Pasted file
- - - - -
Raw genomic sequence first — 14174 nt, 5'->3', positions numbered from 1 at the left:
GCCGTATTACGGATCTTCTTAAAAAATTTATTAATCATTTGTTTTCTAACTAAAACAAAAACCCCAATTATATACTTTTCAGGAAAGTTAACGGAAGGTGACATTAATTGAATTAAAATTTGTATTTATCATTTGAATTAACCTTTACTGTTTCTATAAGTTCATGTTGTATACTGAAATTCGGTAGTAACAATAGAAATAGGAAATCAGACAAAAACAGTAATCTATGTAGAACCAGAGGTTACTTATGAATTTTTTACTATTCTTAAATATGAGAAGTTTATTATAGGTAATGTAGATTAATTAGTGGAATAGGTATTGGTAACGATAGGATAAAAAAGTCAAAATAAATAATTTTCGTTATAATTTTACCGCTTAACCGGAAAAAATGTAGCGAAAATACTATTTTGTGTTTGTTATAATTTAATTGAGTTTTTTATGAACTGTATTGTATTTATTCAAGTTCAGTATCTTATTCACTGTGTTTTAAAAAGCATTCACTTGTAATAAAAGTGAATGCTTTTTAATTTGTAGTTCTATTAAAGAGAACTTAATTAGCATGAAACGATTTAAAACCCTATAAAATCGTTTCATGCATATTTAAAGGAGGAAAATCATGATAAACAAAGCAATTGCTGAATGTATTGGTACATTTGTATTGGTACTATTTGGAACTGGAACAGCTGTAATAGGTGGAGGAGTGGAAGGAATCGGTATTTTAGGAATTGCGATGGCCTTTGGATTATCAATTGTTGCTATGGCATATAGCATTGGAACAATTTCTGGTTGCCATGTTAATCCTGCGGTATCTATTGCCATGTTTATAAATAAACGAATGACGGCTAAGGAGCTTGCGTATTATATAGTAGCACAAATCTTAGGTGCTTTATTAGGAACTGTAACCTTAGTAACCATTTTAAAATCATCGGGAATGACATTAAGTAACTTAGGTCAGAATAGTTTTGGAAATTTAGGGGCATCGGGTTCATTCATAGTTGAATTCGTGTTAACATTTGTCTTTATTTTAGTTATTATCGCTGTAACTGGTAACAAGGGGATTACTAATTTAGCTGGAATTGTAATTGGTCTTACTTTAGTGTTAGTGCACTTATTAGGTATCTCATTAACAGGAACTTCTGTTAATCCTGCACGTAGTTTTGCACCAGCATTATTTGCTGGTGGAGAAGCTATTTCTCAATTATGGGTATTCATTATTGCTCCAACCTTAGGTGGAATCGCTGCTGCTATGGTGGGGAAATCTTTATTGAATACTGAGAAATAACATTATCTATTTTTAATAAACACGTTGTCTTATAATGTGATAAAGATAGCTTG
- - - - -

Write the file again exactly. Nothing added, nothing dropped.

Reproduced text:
Raw genomic sequence first — 14174 nt, 5'->3', positions numbered from 1 at the left:
GCCGTATTACGGATCTTCTTAAAAAATTTATTAATCATTTGTTTTCTAACTAAAACAAAAACCCCAATTATATACTTTTCAGGAAAGTTAACGGAAGGTGACATTAATTGAATTAAAATTTGTATTTATCATTTGAATTAACCTTTACTGTTTCTATAAGTTCATGTTGTATACTGAAATTCGGTAGTAACAATAGAAATAGGAAATCAGACAAAAACAGTAATCTATGTAGAACCAGAGGTTACTTATGAATTTTTTACTATTCTTAAATATGAGAAGTTTATTATAGGTAATGTAGATTAATTAGTGGAATAGGTATTGGTAACGATAGGATAAAAAAGTCAAAATAAATAATTTTCGTTATAATTTTACCGCTTAACCGGAAAAAATGTAGCGAAAATACTATTTTGTGTTTGTTATAATTTAATTGAGTTTTTTATGAACTGTATTGTATTTATTCAAGTTCAGTATCTTATTCACTGTGTTTTAAAAAGCATTCACTTGTAATAAAAGTGAATGCTTTTTAATTTGTAGTTCTATTAAAGAGAACTTAATTAGCATGAAACGATTTAAAACCCTATAAAATCGTTTCATGCATATTTAAAGGAGGAAAATCATGATAAACAAAGCAATTGCTGAATGTATTGGTACATTTGTATTGGTACTATTTGGAACTGGAACAGCTGTAATAGGTGGAGGAGTGGAAGGAATCGGTATTTTAGGAATTGCGATGGCCTTTGGATTATCAATTGTTGCTATGGCATATAGCATTGGAACAATTTCTGGTTGCCATGTTAATCCTGCGGTATCTATTGCCATGTTTATAAATAAACGAATGACGGCTAAGGAGCTTGCGTATTATATAGTAGCACAAATCTTAGGTGCTTTATTAGGAACTGTAACCTTAGTAACCATTTTAAAATCATCGGGAATGACATTAAGTAACTTAGGTCAGAATAGTTTTGGAAATTTAGGGGCATCGGGTTCATTCATAGTTGAATTCGTGTTAACATTTGTCTTTATTTTAGTTATTATCGCTGTAACTGGTAACAAGGGGATTACTAATTTAGCTGGAATTGTAATTGGTCTTACTTTAGTGTTAGTGCACTTATTAGGTATCTCATTAACAGGAACTTCTGTTAATCCTGCACGTAGTTTTGCACCAGCATTATTTGCTGGTGGAGAAGCTATTTCTCAATTATGGGTATTCATTATTGCTCCAACCTTAGGTGGAATCGCTGCTGCTATGGTGGGGAAATCTTTATTGAATACTGAGAAATAACATTATCTATTTTTAATAAACACGTTGTCTTATAATGTGATAAAGATAGCTTG